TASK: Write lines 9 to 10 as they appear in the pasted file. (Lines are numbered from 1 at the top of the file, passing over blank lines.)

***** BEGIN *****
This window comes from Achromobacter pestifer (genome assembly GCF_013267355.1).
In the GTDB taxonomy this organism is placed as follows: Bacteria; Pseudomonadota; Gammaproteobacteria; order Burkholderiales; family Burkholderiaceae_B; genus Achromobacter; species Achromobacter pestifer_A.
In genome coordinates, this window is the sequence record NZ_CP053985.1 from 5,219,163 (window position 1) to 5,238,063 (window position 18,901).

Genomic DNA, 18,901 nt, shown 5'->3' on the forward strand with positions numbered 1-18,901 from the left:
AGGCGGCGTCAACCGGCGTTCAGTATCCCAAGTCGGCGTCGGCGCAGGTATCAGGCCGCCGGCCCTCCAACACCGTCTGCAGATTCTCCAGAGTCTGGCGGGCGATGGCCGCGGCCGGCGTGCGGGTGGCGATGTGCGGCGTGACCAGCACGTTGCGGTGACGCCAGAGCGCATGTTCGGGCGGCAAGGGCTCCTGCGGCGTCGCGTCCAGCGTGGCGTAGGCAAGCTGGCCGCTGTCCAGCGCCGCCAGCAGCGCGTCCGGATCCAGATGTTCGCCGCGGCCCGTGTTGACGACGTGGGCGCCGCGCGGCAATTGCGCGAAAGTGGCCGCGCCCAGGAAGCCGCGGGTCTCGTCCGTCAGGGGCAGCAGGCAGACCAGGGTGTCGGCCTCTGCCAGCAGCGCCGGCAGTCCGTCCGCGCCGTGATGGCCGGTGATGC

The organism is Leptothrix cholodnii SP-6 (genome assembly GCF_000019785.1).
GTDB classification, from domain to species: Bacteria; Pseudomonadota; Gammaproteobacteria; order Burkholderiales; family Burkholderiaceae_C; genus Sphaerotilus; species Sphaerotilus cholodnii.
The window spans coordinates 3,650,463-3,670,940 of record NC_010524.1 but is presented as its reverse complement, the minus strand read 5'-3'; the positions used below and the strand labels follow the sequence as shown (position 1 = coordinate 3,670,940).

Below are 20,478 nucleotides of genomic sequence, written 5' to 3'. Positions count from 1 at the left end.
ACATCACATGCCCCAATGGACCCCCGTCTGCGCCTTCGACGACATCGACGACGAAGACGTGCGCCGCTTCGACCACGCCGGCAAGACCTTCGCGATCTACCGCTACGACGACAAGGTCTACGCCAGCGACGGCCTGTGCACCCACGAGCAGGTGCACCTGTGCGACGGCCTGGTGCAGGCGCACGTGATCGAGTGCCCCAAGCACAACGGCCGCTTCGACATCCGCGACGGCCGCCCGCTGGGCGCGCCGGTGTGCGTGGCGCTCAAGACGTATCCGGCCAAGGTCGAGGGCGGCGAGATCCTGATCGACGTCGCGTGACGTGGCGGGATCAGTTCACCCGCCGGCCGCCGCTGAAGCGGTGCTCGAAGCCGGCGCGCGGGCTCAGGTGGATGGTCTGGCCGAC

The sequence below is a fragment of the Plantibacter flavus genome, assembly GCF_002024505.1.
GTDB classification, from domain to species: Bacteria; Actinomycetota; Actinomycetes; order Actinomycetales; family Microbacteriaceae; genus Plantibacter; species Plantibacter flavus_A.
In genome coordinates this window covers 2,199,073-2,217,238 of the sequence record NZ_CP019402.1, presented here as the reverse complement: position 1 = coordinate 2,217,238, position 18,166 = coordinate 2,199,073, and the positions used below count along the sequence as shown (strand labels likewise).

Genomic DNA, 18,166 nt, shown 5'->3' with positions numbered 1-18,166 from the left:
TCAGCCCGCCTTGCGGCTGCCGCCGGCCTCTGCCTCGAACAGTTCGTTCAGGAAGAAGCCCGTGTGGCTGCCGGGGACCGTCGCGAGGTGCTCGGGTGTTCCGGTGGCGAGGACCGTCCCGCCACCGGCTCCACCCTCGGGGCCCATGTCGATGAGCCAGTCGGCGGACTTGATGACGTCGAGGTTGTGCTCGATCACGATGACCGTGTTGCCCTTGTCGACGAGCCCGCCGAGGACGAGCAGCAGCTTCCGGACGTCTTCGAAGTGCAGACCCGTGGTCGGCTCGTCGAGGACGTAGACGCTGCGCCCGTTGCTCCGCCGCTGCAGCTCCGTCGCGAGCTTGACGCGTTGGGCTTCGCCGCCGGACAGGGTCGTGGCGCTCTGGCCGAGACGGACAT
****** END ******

Below are 20,478 nucleotides of genomic sequence, written 5' to 3'. Positions count from 1 at the left end.
ACATCACATGCCCCAATGGACCCCCGTCTGCGCCTTCGACGACATCGACGACGAAGACGTGCGCCGCTTCGACCACGCCGGCAAGACCTTCGCGATCTACCGCTACGACGACAAGGTCTACGCCAGCGACGGCCTGTGCACCCACGAGCAGGTGCACCTGTGCGACGGCCTGGTGCAGGCGCACGTGATCGAGTGCCCCAAGCACAACGGCCGCTTCGACATCCGCGACGGCCGCCCGCTGGGCGCGCCGGTGTGCGTGGCGCTCAAGACGTATCCGGCCAAGGTCGAGGGCGGCGAGATCCTGATCGACGTCGCGTGACGTGGCGGGATCAGTTCACCCGCCGGCCGCCGCTGAAGCGGTGCTCGAAGCCGGCGCGCGGGCTCAGGTGGATGGTCTGGCCGAC